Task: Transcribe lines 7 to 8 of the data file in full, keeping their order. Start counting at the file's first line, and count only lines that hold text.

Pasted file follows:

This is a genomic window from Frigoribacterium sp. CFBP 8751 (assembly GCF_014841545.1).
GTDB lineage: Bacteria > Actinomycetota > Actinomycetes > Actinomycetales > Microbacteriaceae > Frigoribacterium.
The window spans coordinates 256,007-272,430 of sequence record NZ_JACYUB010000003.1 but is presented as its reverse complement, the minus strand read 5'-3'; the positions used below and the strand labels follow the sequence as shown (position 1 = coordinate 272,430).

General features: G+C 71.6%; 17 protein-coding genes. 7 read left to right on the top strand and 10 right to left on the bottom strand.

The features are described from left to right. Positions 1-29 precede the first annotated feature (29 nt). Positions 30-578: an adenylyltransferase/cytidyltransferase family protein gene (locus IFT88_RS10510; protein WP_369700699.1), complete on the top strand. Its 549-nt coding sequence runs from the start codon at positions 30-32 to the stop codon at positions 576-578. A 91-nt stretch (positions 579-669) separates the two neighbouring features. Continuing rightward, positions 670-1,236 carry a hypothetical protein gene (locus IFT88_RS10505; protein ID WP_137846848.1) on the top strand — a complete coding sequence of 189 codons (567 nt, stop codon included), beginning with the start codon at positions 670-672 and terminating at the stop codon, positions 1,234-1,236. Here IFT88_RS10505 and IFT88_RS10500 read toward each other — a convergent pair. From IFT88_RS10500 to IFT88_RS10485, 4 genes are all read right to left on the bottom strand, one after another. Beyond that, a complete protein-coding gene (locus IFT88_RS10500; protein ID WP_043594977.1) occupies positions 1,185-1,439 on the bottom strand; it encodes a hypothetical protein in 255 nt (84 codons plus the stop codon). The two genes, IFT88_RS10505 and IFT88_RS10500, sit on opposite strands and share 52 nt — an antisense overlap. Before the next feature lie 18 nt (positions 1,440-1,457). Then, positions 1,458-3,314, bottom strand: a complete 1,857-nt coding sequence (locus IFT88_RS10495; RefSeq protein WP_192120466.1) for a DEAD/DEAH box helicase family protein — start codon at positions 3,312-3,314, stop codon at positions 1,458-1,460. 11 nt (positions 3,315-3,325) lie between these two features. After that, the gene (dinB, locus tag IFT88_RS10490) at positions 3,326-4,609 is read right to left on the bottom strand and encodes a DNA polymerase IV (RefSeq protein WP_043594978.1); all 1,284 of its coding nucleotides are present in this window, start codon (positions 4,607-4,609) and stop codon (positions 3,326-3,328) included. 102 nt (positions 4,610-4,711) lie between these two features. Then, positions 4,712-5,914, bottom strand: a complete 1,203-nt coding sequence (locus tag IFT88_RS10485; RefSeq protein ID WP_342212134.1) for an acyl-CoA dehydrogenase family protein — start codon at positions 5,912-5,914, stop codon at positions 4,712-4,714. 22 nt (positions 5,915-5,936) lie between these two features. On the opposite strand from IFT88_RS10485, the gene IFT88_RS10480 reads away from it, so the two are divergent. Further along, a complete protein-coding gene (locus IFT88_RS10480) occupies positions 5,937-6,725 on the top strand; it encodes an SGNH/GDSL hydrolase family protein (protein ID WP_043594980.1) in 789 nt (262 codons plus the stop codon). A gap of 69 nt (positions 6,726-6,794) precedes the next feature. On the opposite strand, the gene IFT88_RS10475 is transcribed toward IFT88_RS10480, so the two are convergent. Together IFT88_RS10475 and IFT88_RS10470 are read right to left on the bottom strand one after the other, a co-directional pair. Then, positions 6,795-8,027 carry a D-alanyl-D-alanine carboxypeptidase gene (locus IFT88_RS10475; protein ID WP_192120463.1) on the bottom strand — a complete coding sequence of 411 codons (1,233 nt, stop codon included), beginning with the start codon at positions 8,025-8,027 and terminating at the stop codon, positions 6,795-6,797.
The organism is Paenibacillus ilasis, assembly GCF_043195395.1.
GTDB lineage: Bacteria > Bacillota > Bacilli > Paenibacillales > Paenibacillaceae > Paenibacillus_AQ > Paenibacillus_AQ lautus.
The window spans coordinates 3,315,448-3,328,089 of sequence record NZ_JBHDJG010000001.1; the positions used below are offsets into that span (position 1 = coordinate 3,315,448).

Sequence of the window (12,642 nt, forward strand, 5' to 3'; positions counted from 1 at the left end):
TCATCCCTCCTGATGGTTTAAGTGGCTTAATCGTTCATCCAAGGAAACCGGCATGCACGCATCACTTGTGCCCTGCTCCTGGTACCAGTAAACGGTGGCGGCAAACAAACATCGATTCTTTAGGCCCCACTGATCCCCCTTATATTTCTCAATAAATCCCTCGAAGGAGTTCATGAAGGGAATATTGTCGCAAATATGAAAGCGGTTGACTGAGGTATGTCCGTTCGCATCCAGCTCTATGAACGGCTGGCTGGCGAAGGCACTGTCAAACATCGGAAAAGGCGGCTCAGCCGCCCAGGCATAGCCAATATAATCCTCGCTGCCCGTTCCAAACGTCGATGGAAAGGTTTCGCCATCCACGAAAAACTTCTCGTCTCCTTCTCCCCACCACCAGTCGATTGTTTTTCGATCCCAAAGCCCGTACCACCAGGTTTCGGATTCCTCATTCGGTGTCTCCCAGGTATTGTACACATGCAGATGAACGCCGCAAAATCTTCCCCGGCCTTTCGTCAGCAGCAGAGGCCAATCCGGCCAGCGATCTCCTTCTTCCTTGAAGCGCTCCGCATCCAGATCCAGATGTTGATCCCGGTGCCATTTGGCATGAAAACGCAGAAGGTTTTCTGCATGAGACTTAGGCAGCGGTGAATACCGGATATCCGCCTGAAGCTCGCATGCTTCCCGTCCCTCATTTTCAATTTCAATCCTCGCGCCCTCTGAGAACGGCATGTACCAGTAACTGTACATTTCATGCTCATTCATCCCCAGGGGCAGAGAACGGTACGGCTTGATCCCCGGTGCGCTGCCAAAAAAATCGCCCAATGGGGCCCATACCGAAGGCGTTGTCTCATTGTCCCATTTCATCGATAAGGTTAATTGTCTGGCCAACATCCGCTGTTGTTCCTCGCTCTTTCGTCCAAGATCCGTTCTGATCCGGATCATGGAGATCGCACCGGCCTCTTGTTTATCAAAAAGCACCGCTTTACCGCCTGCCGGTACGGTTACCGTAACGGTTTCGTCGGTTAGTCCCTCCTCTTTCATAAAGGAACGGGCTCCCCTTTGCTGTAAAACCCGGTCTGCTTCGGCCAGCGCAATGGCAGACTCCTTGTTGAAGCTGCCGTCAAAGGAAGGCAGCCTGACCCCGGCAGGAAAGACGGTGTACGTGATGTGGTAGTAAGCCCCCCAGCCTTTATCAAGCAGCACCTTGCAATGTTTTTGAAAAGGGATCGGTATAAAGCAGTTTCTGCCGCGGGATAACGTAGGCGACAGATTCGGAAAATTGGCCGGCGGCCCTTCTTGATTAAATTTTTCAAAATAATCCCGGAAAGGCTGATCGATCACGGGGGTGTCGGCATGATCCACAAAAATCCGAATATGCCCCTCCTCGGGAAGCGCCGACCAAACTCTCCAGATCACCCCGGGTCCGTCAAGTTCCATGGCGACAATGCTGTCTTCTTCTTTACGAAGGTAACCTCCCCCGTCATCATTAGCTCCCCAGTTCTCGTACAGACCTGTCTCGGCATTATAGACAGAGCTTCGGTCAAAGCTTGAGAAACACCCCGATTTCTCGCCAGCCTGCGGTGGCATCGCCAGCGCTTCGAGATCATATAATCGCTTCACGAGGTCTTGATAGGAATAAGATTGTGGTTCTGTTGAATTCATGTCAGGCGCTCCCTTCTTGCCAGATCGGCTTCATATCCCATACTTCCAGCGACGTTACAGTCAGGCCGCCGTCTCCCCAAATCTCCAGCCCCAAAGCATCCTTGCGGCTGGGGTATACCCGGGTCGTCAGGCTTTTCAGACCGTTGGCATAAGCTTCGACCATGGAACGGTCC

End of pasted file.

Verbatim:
GTDB lineage: Bacteria > Bacillota > Bacilli > Paenibacillales > Paenibacillaceae > Paenibacillus_AQ > Paenibacillus_AQ lautus.
The window spans coordinates 3,315,448-3,328,089 of sequence record NZ_JBHDJG010000001.1; the positions used below are offsets into that span (position 1 = coordinate 3,315,448).